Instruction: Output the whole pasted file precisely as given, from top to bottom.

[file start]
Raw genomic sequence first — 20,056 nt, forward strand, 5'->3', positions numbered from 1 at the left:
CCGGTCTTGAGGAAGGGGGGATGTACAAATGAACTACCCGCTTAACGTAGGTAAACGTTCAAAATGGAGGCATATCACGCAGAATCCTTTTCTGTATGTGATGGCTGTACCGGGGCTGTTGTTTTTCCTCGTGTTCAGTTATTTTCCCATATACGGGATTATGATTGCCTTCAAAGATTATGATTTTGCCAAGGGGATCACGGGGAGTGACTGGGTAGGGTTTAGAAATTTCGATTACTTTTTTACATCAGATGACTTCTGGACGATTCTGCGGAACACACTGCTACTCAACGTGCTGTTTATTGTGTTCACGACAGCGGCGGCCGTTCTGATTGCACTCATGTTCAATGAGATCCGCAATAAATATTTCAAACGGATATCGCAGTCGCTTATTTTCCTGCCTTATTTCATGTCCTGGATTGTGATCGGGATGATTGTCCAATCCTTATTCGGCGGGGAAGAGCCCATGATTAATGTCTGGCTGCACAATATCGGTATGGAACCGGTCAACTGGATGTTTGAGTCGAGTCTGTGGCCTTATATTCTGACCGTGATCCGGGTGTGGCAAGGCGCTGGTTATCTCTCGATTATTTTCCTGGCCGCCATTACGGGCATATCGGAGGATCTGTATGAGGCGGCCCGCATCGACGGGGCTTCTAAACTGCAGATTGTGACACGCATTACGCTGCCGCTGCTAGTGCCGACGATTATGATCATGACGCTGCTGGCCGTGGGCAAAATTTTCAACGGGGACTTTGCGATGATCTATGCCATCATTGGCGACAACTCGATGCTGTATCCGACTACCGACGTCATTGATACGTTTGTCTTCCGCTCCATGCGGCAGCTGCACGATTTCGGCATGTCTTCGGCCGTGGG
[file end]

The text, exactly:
Raw genomic sequence first — 20,056 nt, forward strand, 5'->3', positions numbered from 1 at the left:
CCGGTCTTGAGGAAGGGGGGATGTACAAATGAACTACCCGCTTAACGTAGGTAAACGTTCAAAATGGAGGCATATCACGCAGAATCCTTTTCTGTATGTGATGGCTGTACCGGGGCTGTTGTTTTTCCTCGTGTTCAGTTATTTTCCCATATACGGGATTATGATTGCCTTCAAAGATTATGATTTTGCCAAGGGGATCACGGGGAGTGACTGGGTAGGGTTTAGAAATTTCGATTACTTTTTTACATCAGATGACTTCTGGACGATTCTGCGGAACACACTGCTACTCAACGTGCTGTTTATTGTGTTCACGACAGCGGCGGCCGTTCTGATTGCACTCATGTTCAATGAGATCCGCAATAAATATTTCAAACGGATATCGCAGTCGCTTATTTTCCTGCCTTATTTCATGTCCTGGATTGTGATCGGGATGATTGTCCAATCCTTATTCGGCGGGGAAGAGCCCATGATTAATGTCTGGCTGCACAATATCGGTATGGAACCGGTCAACTGGATGTTTGAGTCGAGTCTGTGGCCTTATATTCTGACCGTGATCCGGGTGTGGCAAGGCGCTGGTTATCTCTCGATTATTTTCCTGGCCGCCATTACGGGCATATCGGAGGATCTGTATGAGGCGGCCCGCATCGACGGGGCTTCTAAACTGCAGATTGTGACACGCATTACGCTGCCGCTGCTAGTGCCGACGATTATGATCATGACGCTGCTGGCCGTGGGCAAAATTTTCAACGGGGACTTTGCGATGATCTATGCCATCATTGGCGACAACTCGATGCTGTATCCGACTACCGACGTCATTGATACGTTTGTCTTCCGCTCCATGCGGCAGCTGCACGATTTCGGCATGTCTTCGGCCGTGGG